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Tax Bill Passes Senate

December 03, 2017

The Senate this weekend passed major tax legislation that leaves the health care field, and certainly VAHHS, with deep questions and concerns about policies included in the bill.

The next step is for the Senate and House to reconcile their versions of the tax plan. For more detailed comparison of the bills, click here.  For now, here are our greatest and most immediate concerns about the just-passed Senate bill:

  • Repeal individual mandate – The bill repeals the ACA’s individual mandate, which is the core of that law. It spreads risk by making sure sick and healthy alike are under the coverage umbrella. With the Senate bill, individuals will no longer be charged a penalty for not having health insurance. Many people will drop out of coverage, leading to higher premiums and renewed growth in uncompensated care.
  • Loss of health coverage – It is estimated that at least four million people nationwide will lose their health insurance next year if the Senate’s bill becomes law. In Vermont as elsewhere, this brings uncertainty for families selecting coverage, insurers navigating the market and pricing plans, and providers’ ability to manage the shifting landscape.
  • Threat to tax-exempt bondsThe House-passed tax bill would revoke entirely the tax exemption for the private activity bonds hospitals, schools and others use to finance infrastructure projects. Both House and Senate bills revise the tax code so that hospitals would have far greater difficulty refinancing outstanding debt and obtaining more affordable interest rates. This policy is the wrong direction and a major problem for VAHHS membership and the people of Vermont.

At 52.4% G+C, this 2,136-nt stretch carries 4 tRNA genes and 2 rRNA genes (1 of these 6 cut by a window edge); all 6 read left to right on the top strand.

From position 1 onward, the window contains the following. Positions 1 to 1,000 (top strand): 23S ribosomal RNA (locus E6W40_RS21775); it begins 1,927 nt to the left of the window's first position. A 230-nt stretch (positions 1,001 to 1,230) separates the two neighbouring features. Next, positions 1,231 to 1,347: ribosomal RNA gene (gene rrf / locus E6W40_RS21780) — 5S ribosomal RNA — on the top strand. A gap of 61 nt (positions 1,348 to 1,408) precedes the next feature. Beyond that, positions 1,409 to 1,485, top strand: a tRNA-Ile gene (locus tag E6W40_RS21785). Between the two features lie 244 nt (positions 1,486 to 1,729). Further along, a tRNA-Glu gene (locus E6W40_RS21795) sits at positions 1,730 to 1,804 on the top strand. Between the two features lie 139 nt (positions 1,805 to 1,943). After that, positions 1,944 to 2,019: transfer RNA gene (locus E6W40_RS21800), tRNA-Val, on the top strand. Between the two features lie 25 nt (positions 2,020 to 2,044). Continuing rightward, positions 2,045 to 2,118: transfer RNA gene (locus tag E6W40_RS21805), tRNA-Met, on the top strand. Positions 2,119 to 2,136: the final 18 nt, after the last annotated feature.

In short, both the House and Senate bills include provisions with serious and harmful implications for patients, providers and Vermont’s communities:

  • For patients and families, there will be less insurance coverage and it will come at a higher cost.
  • For hospitals working on health reform and investing in value-based care, these troubling developments make our shared work all the more difficult.
  • And for Vermont and its communities, the tax bill means fewer infrastructure improvements at a higher cost.

Furthermore, the increased deficit created by the tax bill will likely result in future cuts to social programs, including Medicare. As this legislation moves through the Congress, we will keep you posted on the latest developments and how you can make your voice heard as legislation advances.